Press Club, Wasted Energy (Hassle) All four members of Press Club are natives of Brunswick, Australia, a suburb of Melbourne, which is where their self-built studio is located. This is their second LP, and the first I’ve heard. Greg Rietwyk plays guitar, Iain MacRae is on bass, Frank Lees handles the drums, and Natalie Foster sings, and she’s a raw belter, but with a keen sense of control. A big part of their sound reminds me of the wave of early indie rock that took some heavy, fleet, emotionally charged cues from Hüsker Dü and Rites of Spring, but with a chunkier rock angle that when intertwined with Foster’s vocals, brought Babes in Toyland and 7 Year Bitch to mind. One song triggered thoughts of The Walkmen, but more prevalent is a beefy anthemic sound that seem appropriate for arenas. B

Bobby Rush, Sitting on Top of the Blues (Deep Rush / Thirty Tigers) I’ll confess that I’ve never completely cozied up to the sound of Bobby Rush. Sure, there have been individual tracks on his long list of LPs that have hit the spot, and there are times, especially with a few drinks under my belt, when his sound can go down like greased oysters, but just as often his blend of shuffles, rockers, and funky grooves, horns sections and harmonica, the uptown and the back porch, doesn’t hit me with the wallop that I’m hoping to receive. Now, part of the problem is my basic persnickety mindset regarding most contempo blues. The raw wildness of the original round of Fat Possum discoveries delivered a haymaker upon me. Most other stuff, I’m sad to say, has not.

And it’s not just recent developments. So much (too much) of the post-Hound Dog Taylor Alligator stable was just far too sophisto for my tastes. But I’m getting far afield of the subject here. When Bobby Rush gets into a zone, as he does in the harp-fueled instrumental “Bobby Rush Shuffle,” he’s a treat. And when he follows it up with the slice of undiluted country blues style “Recipe for Love,” the reverence for his talent (he’s featured in at least two documentary films) is easy for me to understand. These cuts, which comprise this CD’s midsection, hit my sweet spot the best. While I dig the funky guitar in opener “Hey Hey Bobby Rush,” the other stuff is all over the place. “Pooky Poo” makes me smile and has a cool guitar solo, but “Slow Motion” is subpar lovey-dovey junk and “Bowlegged Woman” is a weak closer. B-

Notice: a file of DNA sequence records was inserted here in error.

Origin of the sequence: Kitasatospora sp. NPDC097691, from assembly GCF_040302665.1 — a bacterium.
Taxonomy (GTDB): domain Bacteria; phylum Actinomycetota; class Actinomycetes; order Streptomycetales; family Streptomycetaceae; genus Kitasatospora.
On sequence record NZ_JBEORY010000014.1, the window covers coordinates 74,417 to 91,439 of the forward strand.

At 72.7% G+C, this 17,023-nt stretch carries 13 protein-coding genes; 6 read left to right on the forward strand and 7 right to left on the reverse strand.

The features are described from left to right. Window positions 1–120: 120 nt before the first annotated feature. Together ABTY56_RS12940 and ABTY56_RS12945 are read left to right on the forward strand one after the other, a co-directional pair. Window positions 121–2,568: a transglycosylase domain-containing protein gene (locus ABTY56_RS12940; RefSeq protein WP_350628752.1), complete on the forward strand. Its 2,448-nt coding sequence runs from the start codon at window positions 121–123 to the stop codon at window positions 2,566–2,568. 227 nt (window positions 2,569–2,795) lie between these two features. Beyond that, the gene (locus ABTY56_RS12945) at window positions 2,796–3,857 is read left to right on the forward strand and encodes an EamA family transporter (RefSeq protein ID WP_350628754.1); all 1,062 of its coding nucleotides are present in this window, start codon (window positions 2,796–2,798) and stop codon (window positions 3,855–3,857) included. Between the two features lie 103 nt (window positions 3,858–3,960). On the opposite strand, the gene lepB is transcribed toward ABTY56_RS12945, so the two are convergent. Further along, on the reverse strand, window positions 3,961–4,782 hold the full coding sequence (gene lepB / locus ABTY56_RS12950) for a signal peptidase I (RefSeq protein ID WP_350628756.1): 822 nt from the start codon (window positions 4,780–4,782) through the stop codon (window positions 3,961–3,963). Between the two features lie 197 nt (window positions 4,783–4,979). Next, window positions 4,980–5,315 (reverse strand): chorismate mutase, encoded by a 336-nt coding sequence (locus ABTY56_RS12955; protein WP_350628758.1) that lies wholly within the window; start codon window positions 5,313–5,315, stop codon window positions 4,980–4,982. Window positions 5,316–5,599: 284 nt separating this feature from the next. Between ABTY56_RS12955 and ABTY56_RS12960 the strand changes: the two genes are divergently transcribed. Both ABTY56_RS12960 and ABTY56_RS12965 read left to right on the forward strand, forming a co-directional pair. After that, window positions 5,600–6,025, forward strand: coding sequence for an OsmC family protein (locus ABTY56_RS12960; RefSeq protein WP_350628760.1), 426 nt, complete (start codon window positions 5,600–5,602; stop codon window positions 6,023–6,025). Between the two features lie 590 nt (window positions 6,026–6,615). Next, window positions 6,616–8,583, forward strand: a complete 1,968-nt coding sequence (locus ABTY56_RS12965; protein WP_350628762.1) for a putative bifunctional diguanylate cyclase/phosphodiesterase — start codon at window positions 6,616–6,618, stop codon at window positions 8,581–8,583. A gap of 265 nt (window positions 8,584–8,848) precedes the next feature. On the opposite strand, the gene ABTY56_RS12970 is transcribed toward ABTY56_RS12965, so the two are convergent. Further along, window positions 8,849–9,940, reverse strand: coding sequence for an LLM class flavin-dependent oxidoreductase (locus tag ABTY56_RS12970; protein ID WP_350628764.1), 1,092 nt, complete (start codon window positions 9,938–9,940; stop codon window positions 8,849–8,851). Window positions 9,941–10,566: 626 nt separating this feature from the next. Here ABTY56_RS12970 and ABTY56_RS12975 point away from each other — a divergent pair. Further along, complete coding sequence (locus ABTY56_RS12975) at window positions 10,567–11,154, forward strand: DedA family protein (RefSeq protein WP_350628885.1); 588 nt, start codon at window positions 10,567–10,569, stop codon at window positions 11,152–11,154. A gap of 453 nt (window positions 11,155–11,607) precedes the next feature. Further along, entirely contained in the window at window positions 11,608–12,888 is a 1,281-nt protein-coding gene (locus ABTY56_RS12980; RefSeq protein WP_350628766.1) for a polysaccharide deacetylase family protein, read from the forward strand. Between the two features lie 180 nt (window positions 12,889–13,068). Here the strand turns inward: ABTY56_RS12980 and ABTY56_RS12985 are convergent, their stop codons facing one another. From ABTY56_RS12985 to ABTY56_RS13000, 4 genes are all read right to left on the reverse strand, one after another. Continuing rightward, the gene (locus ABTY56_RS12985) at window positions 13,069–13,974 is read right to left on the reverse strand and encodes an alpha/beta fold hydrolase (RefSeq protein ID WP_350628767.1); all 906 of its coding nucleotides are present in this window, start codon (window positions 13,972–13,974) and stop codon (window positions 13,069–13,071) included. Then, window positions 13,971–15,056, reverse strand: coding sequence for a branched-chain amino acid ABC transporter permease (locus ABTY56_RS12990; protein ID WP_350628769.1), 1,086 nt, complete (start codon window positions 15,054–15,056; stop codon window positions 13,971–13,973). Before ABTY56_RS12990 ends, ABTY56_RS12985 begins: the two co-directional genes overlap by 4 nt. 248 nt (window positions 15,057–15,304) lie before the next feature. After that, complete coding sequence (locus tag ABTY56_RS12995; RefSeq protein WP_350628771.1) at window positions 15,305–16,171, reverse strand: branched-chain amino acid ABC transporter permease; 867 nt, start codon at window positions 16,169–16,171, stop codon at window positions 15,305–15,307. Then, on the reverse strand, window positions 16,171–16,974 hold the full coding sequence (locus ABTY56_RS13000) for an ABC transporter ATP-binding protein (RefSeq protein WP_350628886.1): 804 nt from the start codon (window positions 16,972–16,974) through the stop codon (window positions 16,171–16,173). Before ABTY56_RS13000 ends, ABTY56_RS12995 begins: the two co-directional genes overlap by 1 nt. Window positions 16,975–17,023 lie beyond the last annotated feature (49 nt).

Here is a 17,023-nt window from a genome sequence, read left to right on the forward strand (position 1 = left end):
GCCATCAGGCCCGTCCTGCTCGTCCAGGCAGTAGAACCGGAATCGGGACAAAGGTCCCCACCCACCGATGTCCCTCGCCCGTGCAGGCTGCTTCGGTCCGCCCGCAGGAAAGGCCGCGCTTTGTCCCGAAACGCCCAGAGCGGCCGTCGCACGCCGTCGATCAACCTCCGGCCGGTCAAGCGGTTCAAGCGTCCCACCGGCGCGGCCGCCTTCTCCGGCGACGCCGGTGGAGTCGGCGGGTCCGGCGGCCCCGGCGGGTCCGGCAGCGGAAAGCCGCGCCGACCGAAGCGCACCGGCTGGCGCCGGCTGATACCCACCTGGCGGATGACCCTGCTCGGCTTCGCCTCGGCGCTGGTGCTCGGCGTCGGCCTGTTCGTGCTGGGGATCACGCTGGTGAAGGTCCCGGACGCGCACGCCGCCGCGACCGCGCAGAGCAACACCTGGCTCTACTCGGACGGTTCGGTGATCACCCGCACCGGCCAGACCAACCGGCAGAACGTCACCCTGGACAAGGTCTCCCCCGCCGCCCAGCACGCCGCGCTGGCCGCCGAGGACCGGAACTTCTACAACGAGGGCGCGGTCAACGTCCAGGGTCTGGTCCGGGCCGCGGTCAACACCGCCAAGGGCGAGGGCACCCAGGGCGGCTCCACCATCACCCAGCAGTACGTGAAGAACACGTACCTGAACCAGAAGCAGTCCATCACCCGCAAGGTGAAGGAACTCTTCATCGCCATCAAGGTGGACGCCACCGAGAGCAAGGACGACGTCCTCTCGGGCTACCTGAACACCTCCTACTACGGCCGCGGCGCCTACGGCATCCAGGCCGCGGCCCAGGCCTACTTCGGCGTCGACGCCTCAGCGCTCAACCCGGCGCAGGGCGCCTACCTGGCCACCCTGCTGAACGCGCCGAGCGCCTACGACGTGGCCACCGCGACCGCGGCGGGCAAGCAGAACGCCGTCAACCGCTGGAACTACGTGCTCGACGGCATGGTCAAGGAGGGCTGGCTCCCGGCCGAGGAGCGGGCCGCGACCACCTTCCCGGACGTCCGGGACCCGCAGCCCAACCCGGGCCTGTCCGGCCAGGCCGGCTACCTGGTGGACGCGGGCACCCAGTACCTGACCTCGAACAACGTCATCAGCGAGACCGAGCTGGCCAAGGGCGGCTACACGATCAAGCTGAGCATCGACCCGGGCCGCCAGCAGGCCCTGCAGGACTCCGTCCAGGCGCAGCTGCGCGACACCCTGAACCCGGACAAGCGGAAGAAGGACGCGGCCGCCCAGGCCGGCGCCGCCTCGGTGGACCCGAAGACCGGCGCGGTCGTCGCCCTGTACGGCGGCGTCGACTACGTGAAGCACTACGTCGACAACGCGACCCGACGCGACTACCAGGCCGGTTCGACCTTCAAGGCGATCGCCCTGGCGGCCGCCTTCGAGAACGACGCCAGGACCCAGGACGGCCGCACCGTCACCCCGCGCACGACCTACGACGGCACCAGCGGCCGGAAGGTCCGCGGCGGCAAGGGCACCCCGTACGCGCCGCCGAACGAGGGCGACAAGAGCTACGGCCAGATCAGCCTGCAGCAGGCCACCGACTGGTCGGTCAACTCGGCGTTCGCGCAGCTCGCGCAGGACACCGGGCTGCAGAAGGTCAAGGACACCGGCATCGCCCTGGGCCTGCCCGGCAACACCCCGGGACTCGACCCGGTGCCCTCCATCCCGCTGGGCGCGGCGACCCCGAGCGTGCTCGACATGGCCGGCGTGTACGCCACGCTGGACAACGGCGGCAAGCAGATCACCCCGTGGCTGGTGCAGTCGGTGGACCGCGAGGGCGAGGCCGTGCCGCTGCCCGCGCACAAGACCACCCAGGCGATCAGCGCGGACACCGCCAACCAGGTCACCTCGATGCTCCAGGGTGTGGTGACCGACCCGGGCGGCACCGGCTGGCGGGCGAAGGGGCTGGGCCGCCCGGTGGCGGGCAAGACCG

Singapore Sling, Killer Classics (Fuzz Club) This Icelandic combo has been active since the turn of the century, with nine albums in their discography; this is the fifth for Fuzz Club. The band name might give you the impression they are tipplers (and they very well could be), but the choice of moniker apparently references a twisted u-ground art film by director Nikos Nikolaidis that I’d like to see. Anyway, the sound on Killer Classics (my intro to the band) features decidedly Suicide-like drumbox rhythmic propulsion; fittingly, the opener is titled “Suicide Twist,” which simultaneously points to an old-school R&R thrust bringing Jesus and Mary Chain to mind. But really, this album just inspires visions of leather: leather jackets, leather pants, leather motorcycle boots, and hey, even the Leather Nun. Fuck yeah. B+

Ummagma, Compass (Leonard Skully) Ummagma is the duo of Canadian Shuana McLarnon and Ukrainian Alexander Kretov, having formed in Moscow a good while back (they are currently based in Ontario). Compass is their third full-length and first in seven years (and first on vinyl), though a pair of EPs came out in 2017, “LCD” and “Winter Tale,” the former with production by Cocteau Twin Robin Guthrie and Curve’s Dean Garcia while A.R. Kane provided remixes to the latter. Kretov recorded and produced (and mixed and mastered) this one at their own studio, the songs co-written and arranged by duo; across the record’s 13 songs, both Kretov and McLarnon sing. The music has been categorized as dream pop, and that’s not wrong, but part of this record’s appeal is that it’s not so easy to pin down.

Opener “Rolling” starts out in a dancy, indeed downright funky zone, complete with lively streams of hand drums (as an outfit very much in the studio realm, those rhythms could be canned, and that’s alright). As the track unwinds, library-like keyboard swells up. But along with this boogie-down impulse, they play around with a fully-fledged ’90s-style Alt pop-rock dynamic that can remind me as much of Too Pure as 4AD. If this makes ‘em sound like a UK-informed scenario, well yeah, especially during the slinky reggae-tinged pop of “Otherwise,” a potentially retrograde deal elevated by cool twists (e.g. the Spanish guitar). The big beat is prevalent, getting nicely combined with guitar strum in “Blown.” Kretov’s singing gets the job done, but it’s McLarnon who shines vocally, especially in standout “High Day.” B+